Sorry, but if you come across a 2A or 2A1 in 308. BUY IT!!! They are becoming harder to find and more expencive. I am happy that I got mine for "only" $200. Finish is a little worn, but the barrel is perfet.:cool:

cracked butt
April 5, 2006, 07:36 AM
The most common rifles I've seen around as of late have been no4s (mostly Maltbys from what I've seen) for around $125-150 and savage no 4s for around $170-200.

ball3006
April 5, 2006, 12:33 PM
have serial numbers on the bolts as have others I have seen. Some of the suppliers still have Enfields. They are like Mosin Nagants, you can never be satisfied with just one........chris3

Gun Wielding Maniac
April 5, 2006, 01:12 PM
Another advantage of the No.4 Mark 1 and 2 Lee-Enfields over the No.1 Mark 3's are that the bolt heads can be changed out as the headspace increases with ordinary wear. Say for example you start with a bolt head marked 0. Well, 2000 rounds later, headspace will have increased. Ordinarily, this would mean you'd have to turn back the barrel a notch. With the No.4, you simply install a No.1 bolt head. And 2 and finally 3. If you pick up a No.4 Lee-Enfield be sure that the bolt head is not a 3... as this means that you are close to the point where the barrel may have to be replaced or turned back.

BTW, dont hesitate to pick up a No.4 Mark 2 if you get the chance! The triggers on these rifles are much better then the Mark 1's. The triggers are pinned to the receiver rather then to the triggerguard, so are less prone to changing as the wood swells and contracts.

Good luck.

m39fan
April 5, 2006, 01:30 PM
Actually, bolt heads on both can be changed out. The trick is that 1) the ones for No.1 MkIII's weren't marked as to size so you have to get out the micrometer and 2) they are harder to find.

Get any of them - No.1 Mk.III, No.4 Mk.1, No.4 Mk.2, 2A, 2A1 - they're all great and won't be around forever.

Take Care,
Mike

Sactown
April 5, 2006, 03:58 PM
Everytime that damn Galipoli move comes on I wanna get a No.1.

Sactown
April 5, 2006, 03:59 PM
Everytime that damn Galipoli move comes on I wanna get a No.1.

Sactown
April 5, 2006, 03:59 PM
Everytime that damn Galipoli movie comes on I wanna get a No.1.

Sactown
April 5, 2006, 03:59 PM
Everytime that damn Galipoli movie comes on I wanna get a No.1.

Sactown
April 5, 2006, 03:59 PM
Everytime that damn Galipoli movie comes on I wanna get a No.1.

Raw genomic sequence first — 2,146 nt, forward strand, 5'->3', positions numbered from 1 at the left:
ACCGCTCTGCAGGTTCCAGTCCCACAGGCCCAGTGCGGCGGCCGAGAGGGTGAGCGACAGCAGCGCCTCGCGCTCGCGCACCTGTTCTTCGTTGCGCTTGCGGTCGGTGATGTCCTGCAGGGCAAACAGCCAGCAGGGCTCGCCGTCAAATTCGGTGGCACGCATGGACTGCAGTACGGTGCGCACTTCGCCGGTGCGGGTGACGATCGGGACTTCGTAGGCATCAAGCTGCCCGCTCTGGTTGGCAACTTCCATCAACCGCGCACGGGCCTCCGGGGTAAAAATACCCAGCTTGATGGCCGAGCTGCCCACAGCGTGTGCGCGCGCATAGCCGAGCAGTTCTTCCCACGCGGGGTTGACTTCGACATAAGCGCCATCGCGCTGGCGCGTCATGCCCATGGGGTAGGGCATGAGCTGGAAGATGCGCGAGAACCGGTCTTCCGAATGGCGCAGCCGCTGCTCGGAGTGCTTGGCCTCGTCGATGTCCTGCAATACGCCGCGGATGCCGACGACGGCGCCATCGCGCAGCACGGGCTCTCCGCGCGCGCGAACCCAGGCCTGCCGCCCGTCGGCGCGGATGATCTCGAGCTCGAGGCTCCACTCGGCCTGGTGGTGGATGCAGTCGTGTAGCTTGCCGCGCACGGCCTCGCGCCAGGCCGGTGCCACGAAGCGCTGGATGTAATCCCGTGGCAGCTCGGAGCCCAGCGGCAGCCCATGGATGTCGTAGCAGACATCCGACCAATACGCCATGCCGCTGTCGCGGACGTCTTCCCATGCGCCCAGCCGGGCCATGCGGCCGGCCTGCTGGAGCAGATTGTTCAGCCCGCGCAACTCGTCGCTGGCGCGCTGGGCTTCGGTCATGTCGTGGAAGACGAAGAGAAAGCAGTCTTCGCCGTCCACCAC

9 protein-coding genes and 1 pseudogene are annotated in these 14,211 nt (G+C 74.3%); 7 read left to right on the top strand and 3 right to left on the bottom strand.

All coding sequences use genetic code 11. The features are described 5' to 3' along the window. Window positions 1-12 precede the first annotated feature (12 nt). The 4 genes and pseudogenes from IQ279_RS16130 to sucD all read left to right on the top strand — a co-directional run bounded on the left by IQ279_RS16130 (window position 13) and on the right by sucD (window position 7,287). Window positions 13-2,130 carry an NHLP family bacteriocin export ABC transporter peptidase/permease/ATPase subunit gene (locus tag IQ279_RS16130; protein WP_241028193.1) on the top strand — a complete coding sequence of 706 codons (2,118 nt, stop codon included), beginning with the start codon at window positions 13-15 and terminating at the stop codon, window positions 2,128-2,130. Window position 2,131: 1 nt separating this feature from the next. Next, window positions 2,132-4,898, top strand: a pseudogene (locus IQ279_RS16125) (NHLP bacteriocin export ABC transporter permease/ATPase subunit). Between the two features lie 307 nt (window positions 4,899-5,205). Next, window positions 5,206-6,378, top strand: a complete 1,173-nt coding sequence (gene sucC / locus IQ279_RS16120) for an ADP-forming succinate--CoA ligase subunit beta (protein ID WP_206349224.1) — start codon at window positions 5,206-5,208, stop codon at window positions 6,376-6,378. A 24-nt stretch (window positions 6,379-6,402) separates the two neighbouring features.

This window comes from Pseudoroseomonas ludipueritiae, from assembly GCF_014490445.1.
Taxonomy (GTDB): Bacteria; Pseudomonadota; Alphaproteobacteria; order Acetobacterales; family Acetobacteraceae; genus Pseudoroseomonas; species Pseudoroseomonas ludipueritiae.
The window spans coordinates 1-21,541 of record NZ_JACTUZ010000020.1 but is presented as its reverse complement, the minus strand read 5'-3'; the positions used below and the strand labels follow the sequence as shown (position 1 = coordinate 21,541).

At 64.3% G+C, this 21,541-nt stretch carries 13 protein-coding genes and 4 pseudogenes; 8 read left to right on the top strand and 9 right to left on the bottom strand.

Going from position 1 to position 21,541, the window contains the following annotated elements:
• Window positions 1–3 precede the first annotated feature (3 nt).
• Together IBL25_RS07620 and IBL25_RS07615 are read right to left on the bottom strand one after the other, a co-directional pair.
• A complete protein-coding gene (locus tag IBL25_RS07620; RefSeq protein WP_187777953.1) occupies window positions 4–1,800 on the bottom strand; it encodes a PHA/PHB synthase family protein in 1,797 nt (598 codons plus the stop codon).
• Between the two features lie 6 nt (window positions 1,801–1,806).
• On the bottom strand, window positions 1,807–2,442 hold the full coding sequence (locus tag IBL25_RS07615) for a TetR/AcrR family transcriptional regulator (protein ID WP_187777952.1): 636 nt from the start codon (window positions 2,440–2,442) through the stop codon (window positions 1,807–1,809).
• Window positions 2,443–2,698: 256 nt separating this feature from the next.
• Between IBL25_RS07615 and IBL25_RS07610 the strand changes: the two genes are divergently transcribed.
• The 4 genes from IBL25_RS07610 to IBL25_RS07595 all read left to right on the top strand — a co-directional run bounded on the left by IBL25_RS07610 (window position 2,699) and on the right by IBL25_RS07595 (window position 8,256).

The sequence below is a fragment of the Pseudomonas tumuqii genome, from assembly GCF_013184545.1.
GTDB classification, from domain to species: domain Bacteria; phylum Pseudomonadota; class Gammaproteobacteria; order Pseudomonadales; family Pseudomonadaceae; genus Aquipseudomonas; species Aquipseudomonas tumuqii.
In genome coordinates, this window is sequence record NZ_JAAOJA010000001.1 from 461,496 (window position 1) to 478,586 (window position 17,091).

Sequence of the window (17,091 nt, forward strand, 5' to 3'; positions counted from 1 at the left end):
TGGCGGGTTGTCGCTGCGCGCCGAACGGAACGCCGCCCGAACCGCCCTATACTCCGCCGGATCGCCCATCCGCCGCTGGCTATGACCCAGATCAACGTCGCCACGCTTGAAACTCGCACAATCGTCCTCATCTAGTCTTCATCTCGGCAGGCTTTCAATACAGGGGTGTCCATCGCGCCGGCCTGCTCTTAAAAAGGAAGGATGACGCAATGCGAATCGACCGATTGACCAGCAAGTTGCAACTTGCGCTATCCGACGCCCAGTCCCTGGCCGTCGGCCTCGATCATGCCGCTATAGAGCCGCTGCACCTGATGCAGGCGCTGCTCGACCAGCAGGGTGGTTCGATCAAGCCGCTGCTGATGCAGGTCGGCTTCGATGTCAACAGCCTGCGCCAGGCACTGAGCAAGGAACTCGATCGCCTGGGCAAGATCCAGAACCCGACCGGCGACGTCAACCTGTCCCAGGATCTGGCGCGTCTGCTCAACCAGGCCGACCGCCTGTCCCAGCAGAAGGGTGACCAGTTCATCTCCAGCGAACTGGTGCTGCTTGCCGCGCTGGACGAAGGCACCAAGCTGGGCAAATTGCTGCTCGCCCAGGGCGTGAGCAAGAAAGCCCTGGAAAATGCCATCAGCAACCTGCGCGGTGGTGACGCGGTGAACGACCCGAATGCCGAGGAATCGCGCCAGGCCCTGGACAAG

alamo
April 5, 2006, 05:19 PM
Everytime that damn Galipoli movie comes on I wanna get a No.1.

You can say that again! :)


I got a No.4 Mk.1 recently from AIM that I really like. It's next in line for a full disassembly and cleaning.

I'd also like to get a No.1 MkIII like you. AIM had some last year, they said it was the last shipment but you never know.

cracked butt
April 5, 2006, 08:43 PM
Its a little different than a regular SMLE, but I picked up a really nice ishapore wirewrap No1 a few weeks ago. The rifle was in really good condition with the exception of the crappy black paint they used instead of blueing.

DougW
April 5, 2006, 10:21 PM
The bolt head on a #1 can be removed and changed, but there is not a set standard for length dimensions on them. Each bolt head on a #1 was ground to give its matched rifle the proper head space. The #4's and #5's are numbered as stated, but you should also use a caliper to verify the length. And, some #4 bolt heads may have a letter "A" stampped on them, which means that bolt head is a non-standard. Could be length or thread dimensions.

#4 is easier to shoot more accurately than the #1. Both are great weapons.

Bolts were always numbered to the reciever by all manufacturers of #4's and #5's. The lack of a number means the bolt was replaced during FTR or field maintanence. But, since the head space is determined by the bolt head, miss matched bolts are not a safety issue, usually.

I have recently acquired a mk2, but I cannot tell any difference in the pull or let off of the trigger to the mk1. I have 2 mk1's with great triggers, and a couple that are "not so good".

ANY Enfield will be a great shooter. Ammo can be had from Wolf if all else fails, and it is supposed to be reloadable.

The pic is my all matching not FTR'ed Savage #4mk1 from South Africa (Lend Lease) and my Longbranch (well used and FTR'ed).

default
April 5, 2006, 11:46 PM
Great, thanks for all the info. I'm starting to get a handle on the subject. Thanks again for the replies!

Crosshair
April 6, 2006, 02:57 AM
The" Reciever stretching over time", thing is a myth. You would need very poor metallurgy for that to happen. The SMLE action does spring more than front locking designs, resulting in poor brass life, around 5 reloads per case.

david_the_greek
April 7, 2006, 02:52 AM
used to have two #4mk2s. one is sadly gone and i'm afraid to open the other because its still in original grease. so very hard to resist urge....

Firehand
April 7, 2006, 12:09 PM
On reloading, get a neck-sizing die. Sizes the neck only, doesn't touch the body or shoulder, can make a real difference in case life.

Only bad thing about that is you should only use those cases in the rifle they were fired in as may not fit well into another's chamber.

If you enjoyed reading about "Got the Lee-Enfield bug...need some basic help." here in TheHighRoad.org archive, you'll LOVE our community. Come join TheHighRoad.org today for the full version!